More and more homeowners are investing in new tiled roofs to put on top of their existing conservatory so why not choose a classic tiled roof from the start?

There are a number of distinct advantages to have a tiled roof for your conservatory, including:

  • superior insulation to double-glazed and polycarbonate roofs
  • it’s easier to get the temperature inside your conservatory just as you want it
  • you can add as many rooflights as possible to let in as much daylight as you like
  • much better at insulating noise from the outside
  • condensation is rarely a problem
  • lots of other personalisation options are available

The length of time it takes to install your conservatory increases greatly with a classic tiled roof and your installer may have to sub-contract to a trained roofer on more complex installations, further adding to the cost.

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System tiled conservatory roof

Guardian conservatory roofs and Supalite conservatory roofs are pre-assembled in the factory before being shipped out for delivery to your installer at your home. Your installer sends in the dimensions of your conservatory and, although it’s not quite as simple as this, they essentially drop the roof onto the top of your new conservatory and then they fasten it on tightly.

System tiled conservatory roofs offer virtually identical benefits to classic tiled roof but for many homeowners who are either getting a new conservatory installed or their existing roof replaced, there are a few important advantages:

  • installation takes place in a fraction of the time of a classic tiled roof
  • system tiled conservatory roofs tend to be much lighter than classic tiled roofs
  • you can specify in great detail how you want both the inside and the outside of your roof to look – particularly important when it comes to matching against brick and house roof colours, styles, and hues.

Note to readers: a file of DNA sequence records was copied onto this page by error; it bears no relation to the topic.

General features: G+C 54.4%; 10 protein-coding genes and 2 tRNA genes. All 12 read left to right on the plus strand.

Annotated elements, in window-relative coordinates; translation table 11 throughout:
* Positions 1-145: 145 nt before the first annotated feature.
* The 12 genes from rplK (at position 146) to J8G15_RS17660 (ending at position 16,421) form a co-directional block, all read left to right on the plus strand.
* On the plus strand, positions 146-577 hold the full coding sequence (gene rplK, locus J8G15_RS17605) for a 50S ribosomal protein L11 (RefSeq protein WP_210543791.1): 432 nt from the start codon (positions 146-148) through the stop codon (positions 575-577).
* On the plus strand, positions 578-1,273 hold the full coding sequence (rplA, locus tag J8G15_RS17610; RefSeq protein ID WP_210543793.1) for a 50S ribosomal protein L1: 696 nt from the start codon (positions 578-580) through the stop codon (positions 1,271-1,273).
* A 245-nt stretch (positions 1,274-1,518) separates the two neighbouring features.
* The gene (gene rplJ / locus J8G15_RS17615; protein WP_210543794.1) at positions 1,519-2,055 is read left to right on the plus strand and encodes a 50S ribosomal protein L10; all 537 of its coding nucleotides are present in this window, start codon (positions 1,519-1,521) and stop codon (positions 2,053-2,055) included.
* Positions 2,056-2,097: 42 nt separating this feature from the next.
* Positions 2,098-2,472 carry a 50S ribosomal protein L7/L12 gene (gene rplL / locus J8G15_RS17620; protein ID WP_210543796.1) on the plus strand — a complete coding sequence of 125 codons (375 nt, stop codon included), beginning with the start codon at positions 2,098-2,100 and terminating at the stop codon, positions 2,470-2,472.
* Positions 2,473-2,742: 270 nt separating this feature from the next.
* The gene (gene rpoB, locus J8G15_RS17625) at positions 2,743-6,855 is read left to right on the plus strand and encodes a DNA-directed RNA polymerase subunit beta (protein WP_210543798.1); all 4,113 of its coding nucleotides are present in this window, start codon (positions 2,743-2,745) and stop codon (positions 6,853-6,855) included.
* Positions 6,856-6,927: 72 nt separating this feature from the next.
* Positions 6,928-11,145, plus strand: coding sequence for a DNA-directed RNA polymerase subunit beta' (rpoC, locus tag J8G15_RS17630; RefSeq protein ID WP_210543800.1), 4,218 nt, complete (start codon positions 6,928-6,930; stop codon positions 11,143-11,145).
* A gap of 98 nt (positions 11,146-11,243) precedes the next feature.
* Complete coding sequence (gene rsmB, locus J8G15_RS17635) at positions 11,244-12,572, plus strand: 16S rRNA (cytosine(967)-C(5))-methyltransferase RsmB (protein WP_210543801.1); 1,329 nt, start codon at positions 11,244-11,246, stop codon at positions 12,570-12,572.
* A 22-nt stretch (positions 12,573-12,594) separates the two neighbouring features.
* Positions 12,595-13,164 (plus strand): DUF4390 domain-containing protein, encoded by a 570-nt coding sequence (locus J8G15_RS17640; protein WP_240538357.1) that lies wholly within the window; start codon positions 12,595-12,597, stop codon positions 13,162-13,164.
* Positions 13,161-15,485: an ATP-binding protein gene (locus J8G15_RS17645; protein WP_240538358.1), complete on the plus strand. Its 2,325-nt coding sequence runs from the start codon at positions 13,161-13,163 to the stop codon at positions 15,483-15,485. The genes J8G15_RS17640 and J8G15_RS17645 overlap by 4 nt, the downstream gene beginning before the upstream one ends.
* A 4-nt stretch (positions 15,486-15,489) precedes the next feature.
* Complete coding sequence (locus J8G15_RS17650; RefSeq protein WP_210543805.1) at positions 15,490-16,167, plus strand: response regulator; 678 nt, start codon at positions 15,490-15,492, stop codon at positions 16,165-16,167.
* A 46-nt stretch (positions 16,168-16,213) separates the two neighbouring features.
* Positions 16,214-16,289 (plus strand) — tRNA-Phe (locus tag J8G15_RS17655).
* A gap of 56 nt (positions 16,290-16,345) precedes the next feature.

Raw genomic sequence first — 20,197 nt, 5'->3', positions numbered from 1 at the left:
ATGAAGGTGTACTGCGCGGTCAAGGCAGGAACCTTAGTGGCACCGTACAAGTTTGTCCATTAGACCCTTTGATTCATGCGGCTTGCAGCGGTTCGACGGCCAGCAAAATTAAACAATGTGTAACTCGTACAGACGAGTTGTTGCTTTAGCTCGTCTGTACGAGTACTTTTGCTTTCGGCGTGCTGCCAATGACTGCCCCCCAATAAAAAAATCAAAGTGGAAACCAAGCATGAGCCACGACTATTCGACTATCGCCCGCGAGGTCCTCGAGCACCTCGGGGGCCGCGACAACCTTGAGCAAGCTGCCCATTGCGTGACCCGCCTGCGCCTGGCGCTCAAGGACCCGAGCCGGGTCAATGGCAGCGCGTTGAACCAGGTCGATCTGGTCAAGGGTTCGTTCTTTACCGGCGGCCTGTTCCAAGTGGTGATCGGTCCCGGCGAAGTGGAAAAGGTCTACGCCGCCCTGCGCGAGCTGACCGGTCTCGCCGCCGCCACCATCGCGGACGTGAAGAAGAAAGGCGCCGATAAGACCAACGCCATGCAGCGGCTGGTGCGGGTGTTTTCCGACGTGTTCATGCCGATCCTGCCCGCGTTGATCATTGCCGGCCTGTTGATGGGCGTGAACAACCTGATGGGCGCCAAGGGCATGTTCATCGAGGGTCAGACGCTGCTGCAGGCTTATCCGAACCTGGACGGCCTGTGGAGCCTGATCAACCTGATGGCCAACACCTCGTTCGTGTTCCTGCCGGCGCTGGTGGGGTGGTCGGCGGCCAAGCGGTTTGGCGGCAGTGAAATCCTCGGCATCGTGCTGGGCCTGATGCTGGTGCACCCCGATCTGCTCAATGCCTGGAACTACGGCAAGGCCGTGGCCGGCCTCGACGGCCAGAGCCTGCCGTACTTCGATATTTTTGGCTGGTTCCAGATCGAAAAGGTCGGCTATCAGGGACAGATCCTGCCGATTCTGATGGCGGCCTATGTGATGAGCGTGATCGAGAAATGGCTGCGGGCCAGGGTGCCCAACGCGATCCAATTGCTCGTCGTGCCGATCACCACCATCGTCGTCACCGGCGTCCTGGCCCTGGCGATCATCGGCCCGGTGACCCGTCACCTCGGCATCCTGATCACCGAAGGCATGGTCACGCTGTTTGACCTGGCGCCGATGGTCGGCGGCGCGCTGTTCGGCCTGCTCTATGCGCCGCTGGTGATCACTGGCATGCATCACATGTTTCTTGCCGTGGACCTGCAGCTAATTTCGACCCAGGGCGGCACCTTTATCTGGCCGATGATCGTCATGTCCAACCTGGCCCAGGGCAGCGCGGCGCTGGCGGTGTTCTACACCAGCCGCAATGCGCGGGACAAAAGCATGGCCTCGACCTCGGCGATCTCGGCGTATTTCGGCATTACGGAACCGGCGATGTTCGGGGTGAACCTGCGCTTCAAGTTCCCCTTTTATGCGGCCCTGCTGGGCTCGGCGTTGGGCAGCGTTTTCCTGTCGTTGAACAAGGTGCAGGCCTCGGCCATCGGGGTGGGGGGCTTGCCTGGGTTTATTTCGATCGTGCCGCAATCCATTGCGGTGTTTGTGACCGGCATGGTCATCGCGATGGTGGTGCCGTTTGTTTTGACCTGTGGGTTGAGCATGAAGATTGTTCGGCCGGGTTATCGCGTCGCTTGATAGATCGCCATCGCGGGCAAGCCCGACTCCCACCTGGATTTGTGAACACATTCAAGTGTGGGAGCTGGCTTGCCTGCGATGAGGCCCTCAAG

Conservatory glazing options

Although you may choose a polycarbonate or a tiled roof for your conservatory, the “walls” of your conservatory are always constructed from double glazed or triple glazed frames. The type of glazing you choose will have a direct impact on the price you pay.

Your installer will be able to give you seven different options to choose from for your conservatory. Those choices are:

Standard conservatory glass

This is the most common type of glass used in conservatories and in double glazing installations. Standard glass (sometimes known as “annealed glass”) is cheap and it’s incredibly tough. Between the two (or three) panes of glass, the manufacturer inserts argon gas which, when combined with the solid glass, absorbs shocks really well.

Appearance-wise, the glass looks just like all the other types of glazing you can choose except for the decorative glass.

Low E conservatory glass – up to 25% more expensive than standard glass

Low E conservatory glass is a type of glass specially manufactured to keep homes and conservatories cooler in the summer and warmer in the winter. It does this by using a transparent coating made of metal – this lets heat in from the outside but bounces any heat trying to escape from indoors back inside.